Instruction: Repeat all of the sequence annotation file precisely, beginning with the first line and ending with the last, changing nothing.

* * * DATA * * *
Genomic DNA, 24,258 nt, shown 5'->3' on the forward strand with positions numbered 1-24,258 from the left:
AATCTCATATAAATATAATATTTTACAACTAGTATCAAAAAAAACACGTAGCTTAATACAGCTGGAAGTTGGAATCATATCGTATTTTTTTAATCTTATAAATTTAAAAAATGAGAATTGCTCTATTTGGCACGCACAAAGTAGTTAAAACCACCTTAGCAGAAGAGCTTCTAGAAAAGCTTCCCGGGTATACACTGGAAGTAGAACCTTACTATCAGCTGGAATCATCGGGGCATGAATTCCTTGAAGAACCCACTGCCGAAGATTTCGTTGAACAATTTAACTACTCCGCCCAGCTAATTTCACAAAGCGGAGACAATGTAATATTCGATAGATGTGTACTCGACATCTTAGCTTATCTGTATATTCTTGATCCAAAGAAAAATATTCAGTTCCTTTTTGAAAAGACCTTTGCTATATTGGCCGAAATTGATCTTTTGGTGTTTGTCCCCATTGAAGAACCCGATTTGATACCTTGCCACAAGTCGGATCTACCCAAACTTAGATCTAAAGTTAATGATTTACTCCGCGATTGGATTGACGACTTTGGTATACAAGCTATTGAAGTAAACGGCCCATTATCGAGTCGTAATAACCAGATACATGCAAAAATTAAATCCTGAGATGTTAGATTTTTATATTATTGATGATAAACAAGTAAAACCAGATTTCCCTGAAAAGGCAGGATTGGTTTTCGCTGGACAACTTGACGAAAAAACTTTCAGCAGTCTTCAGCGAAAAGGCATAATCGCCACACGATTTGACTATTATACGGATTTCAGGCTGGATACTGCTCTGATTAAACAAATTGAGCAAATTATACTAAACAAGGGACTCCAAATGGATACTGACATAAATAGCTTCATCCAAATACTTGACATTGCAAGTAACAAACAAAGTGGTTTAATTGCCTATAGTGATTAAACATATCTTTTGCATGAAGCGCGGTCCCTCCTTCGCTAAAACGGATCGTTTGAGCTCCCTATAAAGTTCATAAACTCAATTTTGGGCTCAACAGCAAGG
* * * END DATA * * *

Genomic DNA, 24,258 nt, shown 5'->3' on the forward strand with positions numbered 1-24,258 from the left:
AATCTCATATAAATATAATATTTTACAACTAGTATCAAAAAAAACACGTAGCTTAATACAGCTGGAAGTTGGAATCATATCGTATTTTTTTAATCTTATAAATTTAAAAAATGAGAATTGCTCTATTTGGCACGCACAAAGTAGTTAAAACCACCTTAGCAGAAGAGCTTCTAGAAAAGCTTCCCGGGTATACACTGGAAGTAGAACCTTACTATCAGCTGGAATCATCGGGGCATGAATTCCTTGAAGAACCCACTGCCGAAGATTTCGTTGAACAATTTAACTACTCCGCCCAGCTAATTTCACAAAGCGGAGACAATGTAATATTCGATAGATGTGTACTCGACATCTTAGCTTATCTGTATATTCTTGATCCAAAGAAAAATATTCAGTTCCTTTTTGAAAAGACCTTTGCTATATTGGCCGAAATTGATCTTTTGGTGTTTGTCCCCATTGAAGAACCCGATTTGATACCTTGCCACAAGTCGGATCTACCCAAACTTAGATCTAAAGTTAATGATTTACTCCGCGATTGGATTGACGACTTTGGTATACAAGCTATTGAAGTAAACGGCCCATTATCGAGTCGTAATAACCAGATACATGCAAAAATTAAATCCTGAGATGTTAGATTTTTATATTATTGATGATAAACAAGTAAAACCAGATTTCCCTGAAAAGGCAGGATTGGTTTTCGCTGGACAACTTGACGAAAAAACTTTCAGCAGTCTTCAGCGAAAAGGCATAATCGCCACACGATTTGACTATTATACGGATTTCAGGCTGGATACTGCTCTGATTAAACAAATTGAGCAAATTATACTAAACAAGGGACTCCAAATGGATACTGACATAAATAGCTTCATCCAAATACTTGACATTGCAAGTAACAAACAAAGTGGTTTAATTGCCTATAGTGATTAAACATATCTTTTGCATGAAGCGCGGTCCCTCCTTCGCTAAAACGGATCGTTTGAGCTCCCTATAAAGTTCATAAACTCAATTTTGGGCTCAACAGCAAGG